## College Physics (4th Edition)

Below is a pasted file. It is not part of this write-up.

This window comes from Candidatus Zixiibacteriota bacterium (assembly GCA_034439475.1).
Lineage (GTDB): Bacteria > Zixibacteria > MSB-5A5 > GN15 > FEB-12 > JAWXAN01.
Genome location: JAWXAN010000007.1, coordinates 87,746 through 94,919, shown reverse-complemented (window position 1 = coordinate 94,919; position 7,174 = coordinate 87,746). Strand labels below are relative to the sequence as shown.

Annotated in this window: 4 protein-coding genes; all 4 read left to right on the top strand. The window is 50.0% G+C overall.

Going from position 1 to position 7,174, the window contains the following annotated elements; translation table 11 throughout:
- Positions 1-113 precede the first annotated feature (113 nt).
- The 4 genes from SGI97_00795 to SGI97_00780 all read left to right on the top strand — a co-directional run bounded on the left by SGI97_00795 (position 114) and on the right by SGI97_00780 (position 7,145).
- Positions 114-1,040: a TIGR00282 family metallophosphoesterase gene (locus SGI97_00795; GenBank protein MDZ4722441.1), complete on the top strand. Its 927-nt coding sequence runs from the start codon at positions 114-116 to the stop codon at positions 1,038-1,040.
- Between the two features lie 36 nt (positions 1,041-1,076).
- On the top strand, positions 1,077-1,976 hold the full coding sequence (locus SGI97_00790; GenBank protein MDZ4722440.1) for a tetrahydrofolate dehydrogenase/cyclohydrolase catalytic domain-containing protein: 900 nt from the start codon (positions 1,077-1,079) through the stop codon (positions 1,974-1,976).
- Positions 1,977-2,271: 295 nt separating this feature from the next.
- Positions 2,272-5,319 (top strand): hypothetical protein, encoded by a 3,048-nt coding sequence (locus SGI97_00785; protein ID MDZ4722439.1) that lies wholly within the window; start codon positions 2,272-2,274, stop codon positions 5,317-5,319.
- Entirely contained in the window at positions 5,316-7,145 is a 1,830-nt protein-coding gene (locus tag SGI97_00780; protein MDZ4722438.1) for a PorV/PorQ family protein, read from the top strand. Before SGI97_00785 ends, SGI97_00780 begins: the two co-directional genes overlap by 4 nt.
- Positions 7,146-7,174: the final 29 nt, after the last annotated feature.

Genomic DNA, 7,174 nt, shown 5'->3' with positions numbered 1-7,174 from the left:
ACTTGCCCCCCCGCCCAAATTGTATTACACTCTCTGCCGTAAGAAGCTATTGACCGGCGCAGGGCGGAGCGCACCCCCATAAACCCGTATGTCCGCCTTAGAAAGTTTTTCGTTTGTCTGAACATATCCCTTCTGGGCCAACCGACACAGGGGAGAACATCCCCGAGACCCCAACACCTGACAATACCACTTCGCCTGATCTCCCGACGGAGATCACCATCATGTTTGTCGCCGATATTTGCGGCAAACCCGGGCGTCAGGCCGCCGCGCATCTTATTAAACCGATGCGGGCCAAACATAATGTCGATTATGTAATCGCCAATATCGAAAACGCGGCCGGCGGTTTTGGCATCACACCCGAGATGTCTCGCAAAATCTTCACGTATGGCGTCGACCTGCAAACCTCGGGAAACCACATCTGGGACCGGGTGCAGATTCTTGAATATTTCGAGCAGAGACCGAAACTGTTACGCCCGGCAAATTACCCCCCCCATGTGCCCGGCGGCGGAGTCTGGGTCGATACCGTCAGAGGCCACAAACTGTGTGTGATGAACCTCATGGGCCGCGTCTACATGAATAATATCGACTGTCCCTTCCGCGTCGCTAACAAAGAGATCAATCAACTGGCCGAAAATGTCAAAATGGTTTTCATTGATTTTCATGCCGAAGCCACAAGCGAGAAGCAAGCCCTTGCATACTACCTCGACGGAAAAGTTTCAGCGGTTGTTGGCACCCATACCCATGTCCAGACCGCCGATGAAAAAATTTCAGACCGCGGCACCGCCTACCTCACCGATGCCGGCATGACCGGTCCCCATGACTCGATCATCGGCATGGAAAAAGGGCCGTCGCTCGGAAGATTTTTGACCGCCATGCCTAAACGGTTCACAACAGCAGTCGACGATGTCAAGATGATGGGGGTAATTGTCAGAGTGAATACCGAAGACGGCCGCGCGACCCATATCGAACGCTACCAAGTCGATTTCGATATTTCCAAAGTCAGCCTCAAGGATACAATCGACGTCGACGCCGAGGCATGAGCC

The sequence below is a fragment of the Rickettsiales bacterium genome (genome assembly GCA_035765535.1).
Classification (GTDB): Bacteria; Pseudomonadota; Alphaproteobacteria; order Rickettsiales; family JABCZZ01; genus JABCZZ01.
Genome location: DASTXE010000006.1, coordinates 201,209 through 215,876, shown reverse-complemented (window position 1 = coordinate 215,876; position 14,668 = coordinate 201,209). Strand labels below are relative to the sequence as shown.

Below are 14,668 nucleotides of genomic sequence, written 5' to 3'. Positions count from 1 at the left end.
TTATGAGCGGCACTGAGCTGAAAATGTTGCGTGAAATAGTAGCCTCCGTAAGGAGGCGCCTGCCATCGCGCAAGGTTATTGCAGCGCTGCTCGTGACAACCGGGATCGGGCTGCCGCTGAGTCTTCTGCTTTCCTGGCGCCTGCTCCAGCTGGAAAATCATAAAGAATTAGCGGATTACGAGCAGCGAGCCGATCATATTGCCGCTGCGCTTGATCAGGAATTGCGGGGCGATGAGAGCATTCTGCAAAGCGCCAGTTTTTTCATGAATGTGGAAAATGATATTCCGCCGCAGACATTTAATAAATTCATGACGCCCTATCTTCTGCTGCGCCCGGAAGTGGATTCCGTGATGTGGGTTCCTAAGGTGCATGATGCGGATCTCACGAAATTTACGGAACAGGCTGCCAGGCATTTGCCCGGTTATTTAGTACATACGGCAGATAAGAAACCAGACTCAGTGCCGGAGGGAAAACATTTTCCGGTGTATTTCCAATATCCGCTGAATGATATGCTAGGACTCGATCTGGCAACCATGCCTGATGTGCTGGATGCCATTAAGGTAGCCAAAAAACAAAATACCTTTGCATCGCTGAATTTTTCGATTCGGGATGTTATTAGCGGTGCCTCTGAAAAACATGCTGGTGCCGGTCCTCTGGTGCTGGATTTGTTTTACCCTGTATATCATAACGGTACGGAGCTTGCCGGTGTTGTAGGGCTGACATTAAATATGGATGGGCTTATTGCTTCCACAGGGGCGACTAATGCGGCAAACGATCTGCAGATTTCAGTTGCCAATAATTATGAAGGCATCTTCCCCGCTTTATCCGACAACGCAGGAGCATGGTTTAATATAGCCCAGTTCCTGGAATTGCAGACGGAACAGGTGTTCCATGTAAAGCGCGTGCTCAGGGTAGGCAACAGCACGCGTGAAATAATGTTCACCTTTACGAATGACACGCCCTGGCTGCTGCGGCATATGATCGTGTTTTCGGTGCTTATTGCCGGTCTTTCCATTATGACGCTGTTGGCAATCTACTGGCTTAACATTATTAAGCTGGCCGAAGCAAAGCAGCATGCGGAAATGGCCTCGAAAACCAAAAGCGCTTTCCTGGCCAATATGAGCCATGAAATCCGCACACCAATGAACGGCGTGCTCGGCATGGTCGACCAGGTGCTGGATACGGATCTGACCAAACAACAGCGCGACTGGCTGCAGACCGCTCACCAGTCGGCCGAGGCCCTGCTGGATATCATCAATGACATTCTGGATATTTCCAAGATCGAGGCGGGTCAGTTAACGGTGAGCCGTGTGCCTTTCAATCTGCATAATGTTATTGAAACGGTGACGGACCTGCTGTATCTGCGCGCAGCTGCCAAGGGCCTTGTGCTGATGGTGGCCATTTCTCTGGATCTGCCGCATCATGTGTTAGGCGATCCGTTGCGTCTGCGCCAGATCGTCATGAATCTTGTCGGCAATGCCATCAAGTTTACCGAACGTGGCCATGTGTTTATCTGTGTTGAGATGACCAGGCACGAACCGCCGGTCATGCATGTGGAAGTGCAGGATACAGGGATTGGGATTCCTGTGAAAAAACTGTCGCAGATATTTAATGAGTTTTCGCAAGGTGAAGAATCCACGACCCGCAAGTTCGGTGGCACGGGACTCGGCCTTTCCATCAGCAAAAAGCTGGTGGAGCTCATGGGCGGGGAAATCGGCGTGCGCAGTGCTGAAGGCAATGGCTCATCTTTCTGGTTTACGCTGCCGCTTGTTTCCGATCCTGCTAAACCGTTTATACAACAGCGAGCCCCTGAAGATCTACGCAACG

Let $F_1$ be the force required to lift an object without using an incline. Then $F_1 = mg$. Let $F_2$ be the force required to slide an object up a frictionless incline. $F_2$ is equal in magnitude to the component of the object's weight that is directed down the incline. Then $F_2 = mg~sin~\theta$, where $\theta$ is the angle the incline makes above the horizontal. Note that $sin~\theta = \frac{h}{d}$ where $h$ is the height of the incline and $d$ is the length of the incline. Then $F_2 = \frac{mgh}{d}$ We can find the mechanical advantage: $\frac{F_1}{F_2} = \frac{mg}{(\frac{mgh}{d})} = \frac{d}{h}$ Therefore, the mechanical advantage is the length of the incline divided by the height of the incline.